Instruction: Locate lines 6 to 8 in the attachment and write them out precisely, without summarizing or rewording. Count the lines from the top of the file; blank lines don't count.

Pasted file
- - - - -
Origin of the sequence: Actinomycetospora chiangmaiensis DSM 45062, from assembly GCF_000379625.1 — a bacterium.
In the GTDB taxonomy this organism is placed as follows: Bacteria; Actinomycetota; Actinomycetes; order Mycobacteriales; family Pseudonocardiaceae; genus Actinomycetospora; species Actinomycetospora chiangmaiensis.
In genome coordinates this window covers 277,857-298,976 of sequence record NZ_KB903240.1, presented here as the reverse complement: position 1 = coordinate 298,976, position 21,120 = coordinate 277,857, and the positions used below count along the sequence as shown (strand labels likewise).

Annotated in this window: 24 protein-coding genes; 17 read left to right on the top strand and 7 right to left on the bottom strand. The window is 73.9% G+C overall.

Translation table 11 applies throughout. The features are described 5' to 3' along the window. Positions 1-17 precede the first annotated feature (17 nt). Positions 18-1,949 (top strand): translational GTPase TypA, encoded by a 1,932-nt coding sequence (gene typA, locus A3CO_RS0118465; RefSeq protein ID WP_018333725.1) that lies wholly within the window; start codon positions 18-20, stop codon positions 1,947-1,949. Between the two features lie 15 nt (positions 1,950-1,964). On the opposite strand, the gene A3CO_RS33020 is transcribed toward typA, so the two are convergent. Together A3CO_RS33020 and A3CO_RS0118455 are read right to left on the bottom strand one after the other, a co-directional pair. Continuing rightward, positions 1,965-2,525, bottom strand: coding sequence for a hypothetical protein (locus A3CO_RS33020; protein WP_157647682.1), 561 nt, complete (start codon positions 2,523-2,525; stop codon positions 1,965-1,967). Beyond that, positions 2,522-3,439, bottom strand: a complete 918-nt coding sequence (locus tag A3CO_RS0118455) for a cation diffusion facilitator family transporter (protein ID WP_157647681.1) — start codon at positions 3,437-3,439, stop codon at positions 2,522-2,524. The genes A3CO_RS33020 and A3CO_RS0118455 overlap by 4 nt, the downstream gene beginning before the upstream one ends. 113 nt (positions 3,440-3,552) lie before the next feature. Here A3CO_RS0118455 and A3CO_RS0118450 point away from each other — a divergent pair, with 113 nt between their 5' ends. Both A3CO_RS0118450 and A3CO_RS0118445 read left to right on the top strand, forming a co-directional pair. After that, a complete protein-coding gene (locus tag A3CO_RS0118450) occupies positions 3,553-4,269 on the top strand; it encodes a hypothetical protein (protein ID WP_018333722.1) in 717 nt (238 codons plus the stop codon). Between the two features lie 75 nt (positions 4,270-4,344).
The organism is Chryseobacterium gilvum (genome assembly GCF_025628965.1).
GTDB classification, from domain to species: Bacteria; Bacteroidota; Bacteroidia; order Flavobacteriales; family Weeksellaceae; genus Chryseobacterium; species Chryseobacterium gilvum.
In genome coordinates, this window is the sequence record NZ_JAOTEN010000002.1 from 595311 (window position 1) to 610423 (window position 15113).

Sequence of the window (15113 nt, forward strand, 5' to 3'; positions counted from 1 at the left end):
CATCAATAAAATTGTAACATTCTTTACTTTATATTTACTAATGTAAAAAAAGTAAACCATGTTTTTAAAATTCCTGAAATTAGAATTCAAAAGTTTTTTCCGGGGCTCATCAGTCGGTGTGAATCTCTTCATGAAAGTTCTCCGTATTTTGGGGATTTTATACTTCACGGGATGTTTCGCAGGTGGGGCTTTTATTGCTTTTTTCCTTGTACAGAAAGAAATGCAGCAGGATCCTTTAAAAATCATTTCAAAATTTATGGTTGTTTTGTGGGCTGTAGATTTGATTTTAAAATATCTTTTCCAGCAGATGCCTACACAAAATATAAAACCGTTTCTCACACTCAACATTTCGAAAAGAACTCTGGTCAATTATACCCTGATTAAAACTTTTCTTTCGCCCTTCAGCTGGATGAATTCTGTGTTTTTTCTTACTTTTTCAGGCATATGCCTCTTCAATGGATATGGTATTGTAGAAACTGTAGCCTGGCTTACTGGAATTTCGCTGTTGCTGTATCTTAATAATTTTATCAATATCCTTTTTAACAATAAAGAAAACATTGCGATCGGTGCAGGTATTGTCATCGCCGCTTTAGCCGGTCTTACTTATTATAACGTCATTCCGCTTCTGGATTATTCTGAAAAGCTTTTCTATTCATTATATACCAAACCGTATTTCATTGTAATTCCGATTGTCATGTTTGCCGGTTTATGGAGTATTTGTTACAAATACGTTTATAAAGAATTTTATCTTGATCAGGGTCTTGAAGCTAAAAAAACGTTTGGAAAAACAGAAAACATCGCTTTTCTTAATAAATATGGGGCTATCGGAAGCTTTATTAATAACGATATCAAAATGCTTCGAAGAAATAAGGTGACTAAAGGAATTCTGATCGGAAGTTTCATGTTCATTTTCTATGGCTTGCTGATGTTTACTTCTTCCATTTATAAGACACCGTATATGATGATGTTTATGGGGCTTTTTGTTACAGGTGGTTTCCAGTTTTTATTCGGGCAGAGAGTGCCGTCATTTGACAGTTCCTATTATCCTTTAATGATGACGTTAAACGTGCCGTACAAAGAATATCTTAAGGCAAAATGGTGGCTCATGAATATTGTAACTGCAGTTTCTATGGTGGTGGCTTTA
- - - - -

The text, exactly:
The organism is Chryseobacterium gilvum (genome assembly GCF_025628965.1).
GTDB classification, from domain to species: Bacteria; Bacteroidota; Bacteroidia; order Flavobacteriales; family Weeksellaceae; genus Chryseobacterium; species Chryseobacterium gilvum.
In genome coordinates, this window is the sequence record NZ_JAOTEN010000002.1 from 595311 (window position 1) to 610423 (window position 15113).